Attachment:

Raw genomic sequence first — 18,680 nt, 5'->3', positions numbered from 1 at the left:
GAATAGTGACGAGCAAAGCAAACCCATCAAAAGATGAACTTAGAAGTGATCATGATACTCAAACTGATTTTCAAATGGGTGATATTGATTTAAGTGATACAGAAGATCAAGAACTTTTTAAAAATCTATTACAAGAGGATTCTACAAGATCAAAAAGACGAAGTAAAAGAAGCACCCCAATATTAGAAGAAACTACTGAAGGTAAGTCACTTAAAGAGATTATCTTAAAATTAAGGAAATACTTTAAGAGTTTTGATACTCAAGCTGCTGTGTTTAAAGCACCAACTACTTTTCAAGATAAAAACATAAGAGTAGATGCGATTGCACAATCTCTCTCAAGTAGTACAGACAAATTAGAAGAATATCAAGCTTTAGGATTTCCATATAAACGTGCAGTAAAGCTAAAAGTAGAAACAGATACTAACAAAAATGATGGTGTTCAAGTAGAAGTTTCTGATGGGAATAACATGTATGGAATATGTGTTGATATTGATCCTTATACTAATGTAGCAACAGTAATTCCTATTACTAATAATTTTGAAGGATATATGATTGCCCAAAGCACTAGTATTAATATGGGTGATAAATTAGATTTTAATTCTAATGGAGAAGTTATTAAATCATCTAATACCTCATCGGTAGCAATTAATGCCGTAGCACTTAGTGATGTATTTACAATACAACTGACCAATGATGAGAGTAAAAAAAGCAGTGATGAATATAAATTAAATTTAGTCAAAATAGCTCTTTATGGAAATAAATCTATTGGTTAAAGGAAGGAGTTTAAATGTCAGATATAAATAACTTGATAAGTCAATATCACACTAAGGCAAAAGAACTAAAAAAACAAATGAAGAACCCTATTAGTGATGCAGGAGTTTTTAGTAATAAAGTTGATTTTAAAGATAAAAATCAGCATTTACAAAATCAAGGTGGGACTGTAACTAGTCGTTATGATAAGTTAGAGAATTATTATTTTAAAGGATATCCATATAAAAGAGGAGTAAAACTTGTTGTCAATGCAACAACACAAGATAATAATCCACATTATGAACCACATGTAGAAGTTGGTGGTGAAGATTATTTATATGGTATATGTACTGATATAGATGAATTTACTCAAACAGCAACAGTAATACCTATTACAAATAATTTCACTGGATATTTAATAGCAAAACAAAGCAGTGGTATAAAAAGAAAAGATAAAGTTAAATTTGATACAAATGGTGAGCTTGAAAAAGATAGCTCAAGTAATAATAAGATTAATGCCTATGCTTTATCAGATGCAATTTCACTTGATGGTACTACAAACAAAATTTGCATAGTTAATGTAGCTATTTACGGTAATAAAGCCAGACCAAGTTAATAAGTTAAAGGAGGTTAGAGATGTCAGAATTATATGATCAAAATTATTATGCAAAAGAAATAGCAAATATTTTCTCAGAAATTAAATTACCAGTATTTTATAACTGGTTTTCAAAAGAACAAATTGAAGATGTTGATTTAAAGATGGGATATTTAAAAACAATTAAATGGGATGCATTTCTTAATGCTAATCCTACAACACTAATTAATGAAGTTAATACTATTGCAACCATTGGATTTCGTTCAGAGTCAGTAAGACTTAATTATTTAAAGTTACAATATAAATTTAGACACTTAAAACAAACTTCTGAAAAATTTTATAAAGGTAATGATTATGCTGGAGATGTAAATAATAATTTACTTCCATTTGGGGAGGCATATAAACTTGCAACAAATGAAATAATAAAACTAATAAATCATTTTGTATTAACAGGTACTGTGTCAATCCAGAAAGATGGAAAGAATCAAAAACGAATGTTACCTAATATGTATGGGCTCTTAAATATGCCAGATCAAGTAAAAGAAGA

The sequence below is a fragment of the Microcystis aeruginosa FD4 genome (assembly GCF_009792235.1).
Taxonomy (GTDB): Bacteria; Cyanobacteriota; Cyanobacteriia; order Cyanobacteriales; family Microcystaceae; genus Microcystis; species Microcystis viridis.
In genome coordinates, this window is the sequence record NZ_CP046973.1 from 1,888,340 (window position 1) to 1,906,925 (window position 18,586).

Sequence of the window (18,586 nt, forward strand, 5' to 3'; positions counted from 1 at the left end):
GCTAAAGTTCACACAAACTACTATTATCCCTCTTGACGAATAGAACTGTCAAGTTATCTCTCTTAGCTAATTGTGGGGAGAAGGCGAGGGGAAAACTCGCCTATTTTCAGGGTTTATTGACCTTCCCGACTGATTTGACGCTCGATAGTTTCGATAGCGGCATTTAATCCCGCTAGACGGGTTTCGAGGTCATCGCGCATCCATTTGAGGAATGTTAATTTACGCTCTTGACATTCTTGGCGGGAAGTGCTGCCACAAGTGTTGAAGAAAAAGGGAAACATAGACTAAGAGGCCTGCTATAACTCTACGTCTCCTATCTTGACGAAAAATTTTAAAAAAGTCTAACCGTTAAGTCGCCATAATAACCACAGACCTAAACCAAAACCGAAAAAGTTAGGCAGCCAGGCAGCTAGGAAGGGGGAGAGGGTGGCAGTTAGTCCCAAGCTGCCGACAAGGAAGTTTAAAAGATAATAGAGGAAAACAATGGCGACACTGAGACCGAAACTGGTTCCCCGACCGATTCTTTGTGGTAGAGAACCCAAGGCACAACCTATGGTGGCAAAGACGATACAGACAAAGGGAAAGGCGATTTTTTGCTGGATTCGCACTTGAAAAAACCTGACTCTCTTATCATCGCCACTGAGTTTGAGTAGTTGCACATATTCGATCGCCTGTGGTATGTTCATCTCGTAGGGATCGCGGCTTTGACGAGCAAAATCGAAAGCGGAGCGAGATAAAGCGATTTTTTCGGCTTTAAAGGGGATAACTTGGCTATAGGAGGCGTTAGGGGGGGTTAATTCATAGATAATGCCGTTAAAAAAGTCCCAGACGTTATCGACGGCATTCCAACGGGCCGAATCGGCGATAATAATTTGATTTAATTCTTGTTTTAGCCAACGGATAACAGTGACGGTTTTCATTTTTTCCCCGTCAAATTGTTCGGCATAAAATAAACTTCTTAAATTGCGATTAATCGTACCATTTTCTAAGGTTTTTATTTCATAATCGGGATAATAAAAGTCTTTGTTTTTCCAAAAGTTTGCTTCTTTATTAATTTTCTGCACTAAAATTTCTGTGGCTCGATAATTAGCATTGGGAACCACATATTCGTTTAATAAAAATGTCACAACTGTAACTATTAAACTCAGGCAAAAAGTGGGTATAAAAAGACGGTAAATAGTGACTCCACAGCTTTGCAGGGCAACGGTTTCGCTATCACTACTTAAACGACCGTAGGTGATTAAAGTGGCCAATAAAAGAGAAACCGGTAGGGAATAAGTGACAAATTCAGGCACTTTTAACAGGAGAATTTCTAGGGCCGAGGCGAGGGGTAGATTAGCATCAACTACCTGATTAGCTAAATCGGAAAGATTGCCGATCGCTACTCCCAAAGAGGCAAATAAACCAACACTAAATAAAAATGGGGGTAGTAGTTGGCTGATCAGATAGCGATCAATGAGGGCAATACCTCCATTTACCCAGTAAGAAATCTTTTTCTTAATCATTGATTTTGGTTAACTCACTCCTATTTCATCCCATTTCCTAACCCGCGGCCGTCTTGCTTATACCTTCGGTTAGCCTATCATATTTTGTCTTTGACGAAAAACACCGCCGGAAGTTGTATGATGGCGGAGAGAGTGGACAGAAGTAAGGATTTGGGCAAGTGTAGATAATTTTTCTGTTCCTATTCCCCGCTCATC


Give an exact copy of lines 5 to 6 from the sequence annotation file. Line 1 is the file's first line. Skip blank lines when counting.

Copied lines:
In genome coordinates, this window is the sequence record NZ_CP046973.1 from 1,888,340 (window position 1) to 1,906,925 (window position 18,586).

Sequence of the window (18,586 nt, forward strand, 5' to 3'; positions counted from 1 at the left end):